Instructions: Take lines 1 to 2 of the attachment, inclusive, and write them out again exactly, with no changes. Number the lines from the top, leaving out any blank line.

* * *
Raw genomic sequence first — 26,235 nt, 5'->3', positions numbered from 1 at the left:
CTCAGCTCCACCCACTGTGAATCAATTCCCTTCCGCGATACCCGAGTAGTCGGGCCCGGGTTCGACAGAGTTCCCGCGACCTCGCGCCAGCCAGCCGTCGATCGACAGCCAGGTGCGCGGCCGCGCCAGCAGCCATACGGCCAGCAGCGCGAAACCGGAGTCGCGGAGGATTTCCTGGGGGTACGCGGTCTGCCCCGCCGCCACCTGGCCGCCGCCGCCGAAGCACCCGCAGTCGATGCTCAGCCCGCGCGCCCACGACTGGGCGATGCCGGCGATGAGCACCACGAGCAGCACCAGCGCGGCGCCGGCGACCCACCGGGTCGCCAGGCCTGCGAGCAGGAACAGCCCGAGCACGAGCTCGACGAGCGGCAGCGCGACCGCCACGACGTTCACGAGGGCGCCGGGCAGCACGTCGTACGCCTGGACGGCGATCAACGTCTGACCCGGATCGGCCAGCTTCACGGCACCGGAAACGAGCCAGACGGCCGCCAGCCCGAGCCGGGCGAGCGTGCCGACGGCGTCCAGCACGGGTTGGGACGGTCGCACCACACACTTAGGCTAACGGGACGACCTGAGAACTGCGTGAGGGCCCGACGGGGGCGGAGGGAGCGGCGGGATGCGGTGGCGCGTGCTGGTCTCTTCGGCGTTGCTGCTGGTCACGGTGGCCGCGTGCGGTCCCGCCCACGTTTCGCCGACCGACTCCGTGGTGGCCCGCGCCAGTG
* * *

Raw genomic sequence first — 26,235 nt, 5'->3', positions numbered from 1 at the left:
CTCAGCTCCACCCACTGTGAATCAATTCCCTTCCGCGATACCCGAGTAGTCGGGCCCGGGTTCGACAGAGTTCCCGCGACCTCGCGCCAGCCAGCCGTCGATCGACAGCCAGGTGCGCGGCCGCGCCAGCAGCCATACGGCCAGCAGCGCGAAACCGGAGTCGCGGAGGATTTCCTGGGGGTACGCGGTCTGCCCCGCCGCCACCTGGCCGCCGCCGCCGAAGCACCCGCAGTCGATGCTCAGCCCGCGCGCCCACGACTGGGCGATGCCGGCGATGAGCACCACGAGCAGCACCAGCGCGGCGCCGGCGACCCACCGGGTCGCCAGGCCTGCGAGCAGGAACAGCCCGAGCACGAGCTCGACGAGCGGCAGCGCGACCGCCACGACGTTCACGAGGGCGCCGGGCAGCACGTCGTACGCCTGGACGGCGATCAACGTCTGACCCGGATCGGCCAGCTTCACGGCACCGGAAACGAGCCAGACGGCCGCCAGCCCGAGCCGGGCGAGCGTGCCGACGGCGTCCAGCACGGGTTGGGACGGTCGCACCACACACTTAGGCTAACGGGACGACCTGAGAACTGCGTGAGGGCCCGACGGGGGCGGAGGGAGCGGCGGGATGCGGTGGCGCGTGCTGGTCTCTTCGGCGTTGCTGCTGGTCACGGTGGCCGCGTGCGGTCCCGCCCACGTTTCGCCGACCGACTCCGTGGTGGCCCGCGCCAGTG